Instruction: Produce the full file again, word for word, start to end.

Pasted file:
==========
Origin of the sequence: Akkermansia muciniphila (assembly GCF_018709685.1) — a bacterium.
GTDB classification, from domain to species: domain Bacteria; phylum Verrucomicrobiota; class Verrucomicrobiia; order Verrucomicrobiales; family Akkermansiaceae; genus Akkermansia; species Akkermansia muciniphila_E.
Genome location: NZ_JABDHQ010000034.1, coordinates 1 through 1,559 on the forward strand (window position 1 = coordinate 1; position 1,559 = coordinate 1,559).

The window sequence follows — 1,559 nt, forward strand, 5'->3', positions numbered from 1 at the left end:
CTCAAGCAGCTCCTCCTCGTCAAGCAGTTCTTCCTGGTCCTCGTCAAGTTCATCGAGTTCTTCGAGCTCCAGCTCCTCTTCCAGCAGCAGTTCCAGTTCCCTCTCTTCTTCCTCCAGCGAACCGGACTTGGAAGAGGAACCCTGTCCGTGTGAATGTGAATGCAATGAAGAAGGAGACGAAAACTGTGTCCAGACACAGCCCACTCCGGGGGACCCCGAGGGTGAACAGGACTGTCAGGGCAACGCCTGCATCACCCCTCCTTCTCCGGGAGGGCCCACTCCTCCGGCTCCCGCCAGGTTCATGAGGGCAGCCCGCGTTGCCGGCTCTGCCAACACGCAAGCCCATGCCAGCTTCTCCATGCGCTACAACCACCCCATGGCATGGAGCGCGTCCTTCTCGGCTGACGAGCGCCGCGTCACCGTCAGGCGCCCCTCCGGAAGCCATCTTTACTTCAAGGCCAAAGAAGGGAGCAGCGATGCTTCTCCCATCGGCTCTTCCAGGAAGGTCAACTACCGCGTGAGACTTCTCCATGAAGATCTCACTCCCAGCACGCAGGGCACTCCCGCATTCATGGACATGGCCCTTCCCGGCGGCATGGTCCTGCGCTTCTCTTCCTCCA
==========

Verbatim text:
Origin of the sequence: Akkermansia muciniphila (assembly GCF_018709685.1) — a bacterium.
GTDB classification, from domain to species: domain Bacteria; phylum Verrucomicrobiota; class Verrucomicrobiia; order Verrucomicrobiales; family Akkermansiaceae; genus Akkermansia; species Akkermansia muciniphila_E.
Genome location: NZ_JABDHQ010000034.1, coordinates 1 through 1,559 on the forward strand (window position 1 = coordinate 1; position 1,559 = coordinate 1,559).

The window sequence follows — 1,559 nt, forward strand, 5'->3', positions numbered from 1 at the left end:
CTCAAGCAGCTCCTCCTCGTCAAGCAGTTCTTCCTGGTCCTCGTCAAGTTCATCGAGTTCTTCGAGCTCCAGCTCCTCTTCCAGCAGCAGTTCCAGTTCCCTCTCTTCTTCCTCCAGCGAACCGGACTTGGAAGAGGAACCCTGTCCGTGTGAATGTGAATGCAATGAAGAAGGAGACGAAAACTGTGTCCAGACACAGCCCACTCCGGGGGACCCCGAGGGTGAACAGGACTGTCAGGGCAACGCCTGCATCACCCCTCCTTCTCCGGGAGGGCCCACTCCTCCGGCTCCCGCCAGGTTCATGAGGGCAGCCCGCGTTGCCGGCTCTGCCAACACGCAAGCCCATGCCAGCTTCTCCATGCGCTACAACCACCCCATGGCATGGAGCGCGTCCTTCTCGGCTGACGAGCGCCGCGTCACCGTCAGGCGCCCCTCCGGAAGCCATCTTTACTTCAAGGCCAAAGAAGGGAGCAGCGATGCTTCTCCCATCGGCTCTTCCAGGAAGGTCAACTACCGCGTGAGACTTCTCCATGAAGATCTCACTCCCAGCACGCAGGGCACTCCCGCATTCATGGACATGGCCCTTCCCGGCGGCATGGTCCTGCGCTTCTCTTCCTCCA